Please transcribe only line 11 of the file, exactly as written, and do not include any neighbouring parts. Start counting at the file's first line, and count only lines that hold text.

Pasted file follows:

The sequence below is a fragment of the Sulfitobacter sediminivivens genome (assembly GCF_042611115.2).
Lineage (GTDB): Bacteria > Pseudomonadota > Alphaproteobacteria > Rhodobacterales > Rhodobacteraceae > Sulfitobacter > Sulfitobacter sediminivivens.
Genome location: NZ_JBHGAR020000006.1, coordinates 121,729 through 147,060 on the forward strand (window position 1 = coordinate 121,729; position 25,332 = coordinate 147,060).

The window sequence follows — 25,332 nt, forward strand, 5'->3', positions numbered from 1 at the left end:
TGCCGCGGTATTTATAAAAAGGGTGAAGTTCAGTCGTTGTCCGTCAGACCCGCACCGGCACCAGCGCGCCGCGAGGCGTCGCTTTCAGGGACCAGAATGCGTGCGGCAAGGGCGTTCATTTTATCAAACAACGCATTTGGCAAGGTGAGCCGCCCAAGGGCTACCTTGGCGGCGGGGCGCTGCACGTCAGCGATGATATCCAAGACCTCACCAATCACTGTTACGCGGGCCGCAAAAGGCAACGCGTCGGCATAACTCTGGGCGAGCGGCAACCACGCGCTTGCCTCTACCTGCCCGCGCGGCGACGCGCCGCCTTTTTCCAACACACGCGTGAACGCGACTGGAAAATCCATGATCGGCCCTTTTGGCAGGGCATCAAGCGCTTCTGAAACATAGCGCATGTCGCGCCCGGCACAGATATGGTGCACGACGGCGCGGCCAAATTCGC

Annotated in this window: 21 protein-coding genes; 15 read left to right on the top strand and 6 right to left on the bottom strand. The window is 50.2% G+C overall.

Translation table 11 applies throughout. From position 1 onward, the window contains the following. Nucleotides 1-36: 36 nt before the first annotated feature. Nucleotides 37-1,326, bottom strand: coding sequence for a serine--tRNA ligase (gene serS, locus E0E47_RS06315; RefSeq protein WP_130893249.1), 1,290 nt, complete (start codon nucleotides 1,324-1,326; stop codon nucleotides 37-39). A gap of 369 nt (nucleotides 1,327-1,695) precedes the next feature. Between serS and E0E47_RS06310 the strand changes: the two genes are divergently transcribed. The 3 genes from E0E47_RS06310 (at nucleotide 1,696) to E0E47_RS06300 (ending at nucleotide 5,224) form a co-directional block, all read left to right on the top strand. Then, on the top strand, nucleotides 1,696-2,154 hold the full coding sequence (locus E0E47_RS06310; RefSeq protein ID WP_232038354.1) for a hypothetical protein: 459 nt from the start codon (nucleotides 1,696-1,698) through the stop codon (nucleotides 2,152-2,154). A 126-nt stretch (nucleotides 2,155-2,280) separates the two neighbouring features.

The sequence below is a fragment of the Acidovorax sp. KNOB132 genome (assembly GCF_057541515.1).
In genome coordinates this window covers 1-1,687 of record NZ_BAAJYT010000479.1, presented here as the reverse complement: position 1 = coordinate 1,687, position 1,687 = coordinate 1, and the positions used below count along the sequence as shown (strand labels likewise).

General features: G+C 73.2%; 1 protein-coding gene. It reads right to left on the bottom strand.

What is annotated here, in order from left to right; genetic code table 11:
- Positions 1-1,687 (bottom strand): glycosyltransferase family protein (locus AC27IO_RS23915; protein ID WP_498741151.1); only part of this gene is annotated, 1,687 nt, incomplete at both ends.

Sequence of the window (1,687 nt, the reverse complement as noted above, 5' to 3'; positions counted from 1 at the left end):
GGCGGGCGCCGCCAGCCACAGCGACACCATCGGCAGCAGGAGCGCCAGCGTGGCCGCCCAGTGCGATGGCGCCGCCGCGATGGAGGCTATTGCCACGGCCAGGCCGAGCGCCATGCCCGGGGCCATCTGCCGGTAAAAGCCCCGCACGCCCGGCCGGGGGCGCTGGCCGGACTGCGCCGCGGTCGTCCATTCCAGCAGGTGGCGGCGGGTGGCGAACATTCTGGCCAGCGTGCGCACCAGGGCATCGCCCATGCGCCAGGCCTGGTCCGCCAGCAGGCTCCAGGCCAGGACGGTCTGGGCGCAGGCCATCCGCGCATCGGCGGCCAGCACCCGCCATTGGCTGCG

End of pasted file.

What is annotated here, in order from left to right; genetic code table 11: